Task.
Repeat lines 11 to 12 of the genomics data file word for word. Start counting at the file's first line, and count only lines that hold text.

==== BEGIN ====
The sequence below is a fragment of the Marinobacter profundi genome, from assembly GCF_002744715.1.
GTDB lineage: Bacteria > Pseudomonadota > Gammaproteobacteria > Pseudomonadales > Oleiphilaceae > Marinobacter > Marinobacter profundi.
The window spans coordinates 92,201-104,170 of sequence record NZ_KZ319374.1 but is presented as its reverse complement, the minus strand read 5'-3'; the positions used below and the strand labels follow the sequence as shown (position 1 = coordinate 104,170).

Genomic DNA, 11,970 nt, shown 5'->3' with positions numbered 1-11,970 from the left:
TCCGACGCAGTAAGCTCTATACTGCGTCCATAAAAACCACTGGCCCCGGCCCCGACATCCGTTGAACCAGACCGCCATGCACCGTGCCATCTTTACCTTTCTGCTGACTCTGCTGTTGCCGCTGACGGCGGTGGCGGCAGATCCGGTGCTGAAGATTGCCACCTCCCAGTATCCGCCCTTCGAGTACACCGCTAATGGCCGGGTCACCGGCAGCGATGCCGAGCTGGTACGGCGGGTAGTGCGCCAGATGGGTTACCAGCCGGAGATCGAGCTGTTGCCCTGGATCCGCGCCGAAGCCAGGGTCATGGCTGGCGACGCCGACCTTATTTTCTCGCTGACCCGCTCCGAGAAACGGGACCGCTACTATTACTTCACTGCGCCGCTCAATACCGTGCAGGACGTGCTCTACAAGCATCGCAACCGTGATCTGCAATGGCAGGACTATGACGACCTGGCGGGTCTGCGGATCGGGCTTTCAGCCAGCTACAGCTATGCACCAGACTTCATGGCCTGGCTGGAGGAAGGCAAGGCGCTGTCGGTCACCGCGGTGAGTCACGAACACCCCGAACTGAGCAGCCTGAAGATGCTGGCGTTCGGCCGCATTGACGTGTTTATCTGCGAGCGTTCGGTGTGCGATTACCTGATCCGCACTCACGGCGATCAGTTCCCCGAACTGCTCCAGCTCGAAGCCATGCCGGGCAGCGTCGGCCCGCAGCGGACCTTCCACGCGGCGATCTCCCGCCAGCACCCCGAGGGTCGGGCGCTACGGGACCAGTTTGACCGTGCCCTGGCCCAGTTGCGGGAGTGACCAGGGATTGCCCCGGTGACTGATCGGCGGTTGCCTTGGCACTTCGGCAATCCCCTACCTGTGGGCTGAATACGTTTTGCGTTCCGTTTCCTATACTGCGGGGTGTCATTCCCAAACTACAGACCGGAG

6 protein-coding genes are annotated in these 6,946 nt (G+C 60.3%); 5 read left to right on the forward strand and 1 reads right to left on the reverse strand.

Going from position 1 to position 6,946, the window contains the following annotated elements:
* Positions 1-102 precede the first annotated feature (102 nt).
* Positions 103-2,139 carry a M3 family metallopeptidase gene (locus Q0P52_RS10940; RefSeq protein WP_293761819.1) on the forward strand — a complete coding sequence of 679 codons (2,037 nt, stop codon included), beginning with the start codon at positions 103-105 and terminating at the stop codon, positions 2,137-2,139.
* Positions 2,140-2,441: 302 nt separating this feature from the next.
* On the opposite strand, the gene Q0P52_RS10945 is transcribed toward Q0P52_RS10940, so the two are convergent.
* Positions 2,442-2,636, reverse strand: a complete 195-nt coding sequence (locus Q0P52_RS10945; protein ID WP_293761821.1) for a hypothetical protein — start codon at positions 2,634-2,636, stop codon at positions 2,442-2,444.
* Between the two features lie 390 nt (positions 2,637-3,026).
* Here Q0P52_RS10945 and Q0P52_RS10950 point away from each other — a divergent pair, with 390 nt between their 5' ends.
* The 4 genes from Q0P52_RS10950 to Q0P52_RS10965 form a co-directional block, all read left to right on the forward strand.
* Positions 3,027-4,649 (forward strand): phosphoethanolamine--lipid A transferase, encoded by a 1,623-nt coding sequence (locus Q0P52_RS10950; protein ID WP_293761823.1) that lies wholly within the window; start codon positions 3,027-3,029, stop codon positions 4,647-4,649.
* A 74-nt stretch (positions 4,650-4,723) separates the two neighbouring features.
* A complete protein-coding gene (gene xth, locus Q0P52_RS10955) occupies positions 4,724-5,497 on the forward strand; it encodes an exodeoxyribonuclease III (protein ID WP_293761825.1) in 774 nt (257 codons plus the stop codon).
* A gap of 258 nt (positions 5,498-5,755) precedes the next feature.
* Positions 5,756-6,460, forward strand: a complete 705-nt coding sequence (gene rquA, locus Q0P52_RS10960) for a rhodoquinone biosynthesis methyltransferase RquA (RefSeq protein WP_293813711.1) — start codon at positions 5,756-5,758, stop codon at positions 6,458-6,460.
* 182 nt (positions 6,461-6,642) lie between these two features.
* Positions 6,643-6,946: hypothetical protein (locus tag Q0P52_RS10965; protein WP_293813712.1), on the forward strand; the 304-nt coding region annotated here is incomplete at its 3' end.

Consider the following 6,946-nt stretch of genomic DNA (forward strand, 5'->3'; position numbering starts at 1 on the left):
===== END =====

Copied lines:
* On the opposite strand, the gene Q0P52_RS10945 is transcribed toward Q0P52_RS10940, so the two are convergent.
* Positions 2,442-2,636, reverse strand: a complete 195-nt coding sequence (locus Q0P52_RS10945; protein ID WP_293761821.1) for a hypothetical protein — start codon at positions 2,634-2,636, stop codon at positions 2,442-2,444.